The calendar year started out terribly for entertainment giant Disney
Let's take a peek at the timeline.
Who will ink the next wave of animated Disney classics? It was a fair question to ask after the company shuttered its Florida animation studio. Making matters worse, if Disney was assuming that Pixar
In another slap to Disney's managerial performance, Comcast
The company's annual shareholder meeting in Philadelphia promised more fireworks than one of Disney's nighttime park displays with unhappy pension fund managers looking for answers and the SaveDisney.com dissident group led by former board members Roy Disney Jr. and Stanley Gold gripping the battering ram. In a huge "no confidence" vote, 43% of the shares voted against keeping CEO Michael Eisner on the company's board. Unable to ignore the hungry masses, the company's board had Eisner swap board titles with George Mitchell. It was a small gesture, but something had to be done to pacify the surprisingly large and vocal discontented masses.
Disney's latest in-house animated full-length feature, Home on the Range, tanked at the box office. Still concerned, five state pension funds asked for a private meeting with Eisner to gauge what his intentions were to turn the company around. One can only hope that plan B wasn't Home on the Range 2.
Critics paused long enough to check out Disney's fiscal second-quarter results -- and were at a loss because the company's numbers were pretty good. Revenues rose by 11% as profits climbed to $0.26 a share from $0.15 a share in fiscal 2003. The company guided investors to expect earnings to clock in at $0.98 a share for the year.
Giving Disney some credit, Standard & Poor's upgraded Disney's corporate debt rating.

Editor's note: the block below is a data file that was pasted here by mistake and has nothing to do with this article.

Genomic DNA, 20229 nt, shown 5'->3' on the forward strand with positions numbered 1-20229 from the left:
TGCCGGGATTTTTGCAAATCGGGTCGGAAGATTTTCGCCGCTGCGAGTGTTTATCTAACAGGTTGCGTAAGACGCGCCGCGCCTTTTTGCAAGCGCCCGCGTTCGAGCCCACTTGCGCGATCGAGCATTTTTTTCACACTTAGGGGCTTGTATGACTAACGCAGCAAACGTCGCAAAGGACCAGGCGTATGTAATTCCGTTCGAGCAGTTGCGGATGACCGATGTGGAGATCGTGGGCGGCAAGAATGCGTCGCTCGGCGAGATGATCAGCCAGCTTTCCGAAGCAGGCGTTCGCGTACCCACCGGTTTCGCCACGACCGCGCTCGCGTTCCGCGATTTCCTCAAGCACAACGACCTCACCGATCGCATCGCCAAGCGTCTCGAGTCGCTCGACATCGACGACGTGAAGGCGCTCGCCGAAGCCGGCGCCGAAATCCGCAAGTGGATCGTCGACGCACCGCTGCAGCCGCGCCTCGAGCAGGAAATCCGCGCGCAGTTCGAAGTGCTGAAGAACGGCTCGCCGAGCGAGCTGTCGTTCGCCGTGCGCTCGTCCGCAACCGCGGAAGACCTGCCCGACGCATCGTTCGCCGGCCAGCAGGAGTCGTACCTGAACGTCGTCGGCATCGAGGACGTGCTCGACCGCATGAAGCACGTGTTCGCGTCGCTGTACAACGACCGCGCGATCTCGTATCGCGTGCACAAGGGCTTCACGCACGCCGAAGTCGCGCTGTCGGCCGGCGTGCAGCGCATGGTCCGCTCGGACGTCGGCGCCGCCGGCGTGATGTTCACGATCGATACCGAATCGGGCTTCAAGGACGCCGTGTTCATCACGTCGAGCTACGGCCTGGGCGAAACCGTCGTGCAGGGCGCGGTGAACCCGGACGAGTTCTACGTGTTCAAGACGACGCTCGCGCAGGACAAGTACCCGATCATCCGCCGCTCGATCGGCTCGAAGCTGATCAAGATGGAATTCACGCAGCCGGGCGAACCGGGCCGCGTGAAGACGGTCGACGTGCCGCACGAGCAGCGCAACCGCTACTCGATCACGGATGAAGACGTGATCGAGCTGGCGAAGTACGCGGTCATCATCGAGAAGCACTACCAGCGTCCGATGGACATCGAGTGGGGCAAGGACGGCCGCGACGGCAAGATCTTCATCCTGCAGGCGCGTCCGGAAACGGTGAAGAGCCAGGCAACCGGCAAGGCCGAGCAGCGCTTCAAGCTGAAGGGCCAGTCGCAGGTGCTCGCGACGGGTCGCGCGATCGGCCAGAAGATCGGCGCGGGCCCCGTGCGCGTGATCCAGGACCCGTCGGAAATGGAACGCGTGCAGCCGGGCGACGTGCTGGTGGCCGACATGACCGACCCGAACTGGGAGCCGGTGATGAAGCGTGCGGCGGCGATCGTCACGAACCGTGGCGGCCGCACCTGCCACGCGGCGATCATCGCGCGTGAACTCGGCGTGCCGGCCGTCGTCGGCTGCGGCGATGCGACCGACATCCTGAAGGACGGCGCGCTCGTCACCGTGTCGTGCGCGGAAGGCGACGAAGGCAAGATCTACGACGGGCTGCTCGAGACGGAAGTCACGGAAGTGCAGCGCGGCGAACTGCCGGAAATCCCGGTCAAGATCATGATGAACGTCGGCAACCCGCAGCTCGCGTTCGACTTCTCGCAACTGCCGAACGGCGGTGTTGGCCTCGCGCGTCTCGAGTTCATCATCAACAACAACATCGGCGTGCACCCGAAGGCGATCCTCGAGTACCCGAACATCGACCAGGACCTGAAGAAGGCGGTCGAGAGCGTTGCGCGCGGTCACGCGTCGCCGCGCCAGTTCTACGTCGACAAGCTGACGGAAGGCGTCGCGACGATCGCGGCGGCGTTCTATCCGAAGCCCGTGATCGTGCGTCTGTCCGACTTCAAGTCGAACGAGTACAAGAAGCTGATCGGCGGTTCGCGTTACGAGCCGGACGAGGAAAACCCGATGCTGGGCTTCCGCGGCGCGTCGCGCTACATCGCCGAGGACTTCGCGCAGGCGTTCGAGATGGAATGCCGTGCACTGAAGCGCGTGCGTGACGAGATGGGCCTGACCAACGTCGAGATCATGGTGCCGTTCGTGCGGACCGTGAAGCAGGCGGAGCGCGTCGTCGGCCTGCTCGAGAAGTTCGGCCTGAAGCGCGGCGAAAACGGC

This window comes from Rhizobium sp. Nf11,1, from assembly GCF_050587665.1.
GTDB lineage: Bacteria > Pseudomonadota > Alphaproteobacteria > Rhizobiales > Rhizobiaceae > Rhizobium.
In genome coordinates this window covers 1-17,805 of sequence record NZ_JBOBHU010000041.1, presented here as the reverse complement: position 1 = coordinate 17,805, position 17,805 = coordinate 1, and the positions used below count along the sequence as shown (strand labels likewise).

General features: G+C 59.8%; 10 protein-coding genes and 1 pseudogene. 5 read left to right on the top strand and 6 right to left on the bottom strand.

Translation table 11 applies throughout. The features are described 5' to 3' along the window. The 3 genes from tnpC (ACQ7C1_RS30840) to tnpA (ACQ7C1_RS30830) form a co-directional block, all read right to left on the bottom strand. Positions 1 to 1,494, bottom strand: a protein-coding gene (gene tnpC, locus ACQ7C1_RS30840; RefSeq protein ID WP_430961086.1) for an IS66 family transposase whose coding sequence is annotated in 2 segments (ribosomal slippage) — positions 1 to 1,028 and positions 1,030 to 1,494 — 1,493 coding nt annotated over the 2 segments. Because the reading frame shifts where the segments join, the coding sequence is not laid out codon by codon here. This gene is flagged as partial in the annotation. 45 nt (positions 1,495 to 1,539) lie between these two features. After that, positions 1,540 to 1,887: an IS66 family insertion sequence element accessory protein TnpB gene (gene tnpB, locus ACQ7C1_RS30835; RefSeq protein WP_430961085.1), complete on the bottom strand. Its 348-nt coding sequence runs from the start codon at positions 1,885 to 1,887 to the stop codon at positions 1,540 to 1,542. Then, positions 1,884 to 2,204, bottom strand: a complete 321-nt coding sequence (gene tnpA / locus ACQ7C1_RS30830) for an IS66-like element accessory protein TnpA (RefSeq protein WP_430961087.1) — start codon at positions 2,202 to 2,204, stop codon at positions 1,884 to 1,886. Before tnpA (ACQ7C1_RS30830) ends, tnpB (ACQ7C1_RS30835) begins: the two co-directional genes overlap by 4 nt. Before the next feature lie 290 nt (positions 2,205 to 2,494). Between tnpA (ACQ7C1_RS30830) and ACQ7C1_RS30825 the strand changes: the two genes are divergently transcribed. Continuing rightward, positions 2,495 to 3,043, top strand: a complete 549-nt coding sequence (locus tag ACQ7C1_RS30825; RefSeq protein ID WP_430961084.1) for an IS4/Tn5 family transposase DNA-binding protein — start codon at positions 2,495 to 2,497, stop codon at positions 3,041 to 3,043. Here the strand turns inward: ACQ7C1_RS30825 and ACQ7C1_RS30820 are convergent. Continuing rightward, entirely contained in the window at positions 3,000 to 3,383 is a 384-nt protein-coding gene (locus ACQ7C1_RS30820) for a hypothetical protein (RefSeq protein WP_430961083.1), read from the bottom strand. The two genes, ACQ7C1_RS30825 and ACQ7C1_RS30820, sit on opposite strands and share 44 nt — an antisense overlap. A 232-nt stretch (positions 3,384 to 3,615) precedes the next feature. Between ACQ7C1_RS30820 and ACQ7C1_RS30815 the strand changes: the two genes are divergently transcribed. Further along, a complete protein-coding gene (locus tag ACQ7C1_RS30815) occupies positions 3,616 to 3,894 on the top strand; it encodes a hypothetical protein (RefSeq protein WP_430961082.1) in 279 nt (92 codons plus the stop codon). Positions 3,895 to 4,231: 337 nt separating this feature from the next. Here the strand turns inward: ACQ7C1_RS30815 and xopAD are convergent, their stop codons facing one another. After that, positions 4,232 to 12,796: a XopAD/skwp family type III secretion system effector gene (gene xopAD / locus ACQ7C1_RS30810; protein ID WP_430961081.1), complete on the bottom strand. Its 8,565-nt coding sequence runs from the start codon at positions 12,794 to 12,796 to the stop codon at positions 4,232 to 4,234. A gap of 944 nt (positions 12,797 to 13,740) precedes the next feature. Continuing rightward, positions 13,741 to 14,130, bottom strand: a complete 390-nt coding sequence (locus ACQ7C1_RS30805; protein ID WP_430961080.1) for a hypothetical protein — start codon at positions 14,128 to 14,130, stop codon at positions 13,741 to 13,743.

Another quarter, another improved showing. Disney's fiscal third quarter had earnings climb 29% higher, and the top line rose by 17%. Bringing Disney's mouse to the desktop mouse, Disney rolled out its Disney Dream Desk personal computer at a steep $950 price point given its limited starter PC specs. Did the move compute? With the company growing, there were few doubters left to question the blue mouse-eared system.
After the March turmoil Eisner probably sensed that it made sense to announce his eventual resignation while the going was good. He revealed that he would step down come September 2006. While he singled out COO Bob Iger as his choice for successor, the board was going to mull over the possibilities and eventually set a June 2005 deadline to name Disney's next CEO. ESPN, at times the company's most dependable asset, turned 25. ABC, after years of struggling to attract viewers, came back strong in the fall on the heels of successful new shows such as Lost and Desperate Housewives.
After struggling to make its namesake stores work, Disney sells off its Disney Stores franchise to Children's Place
How good was fiscal 2004 for Disney? Remember that $0.98 a share mark in projected profitability that had won analysts over six months earlier? The company ultimately produced earnings of $1.12 a share -- an 81% improvement over the previous year's depressed levels. Pixar's The Incredibles also opened strongly.
With attendance growth at all of its theme parks despite a trying year that included four Florida-bound hurricanes, Disney announced an aggressive price hike for its one-day tickets, preserving the value of extended stays by discounting multiday passes. SaveDisney.com announced that it would not be proposing an alternate slate of directors for the next annual meeting.
How do you think Disney fared during 2004? What are your expectations for the company in 2005? All this and more -- in the Disney discussion board. Only on Fool.com.
Longtime Fool contributor Rick Munarriz has owned shares of Disney since the 1980s. He also owns shares in Pixar. He is a member of the Rule Breakers analytical team, seeking out tomorrow's great growth stocks a day early.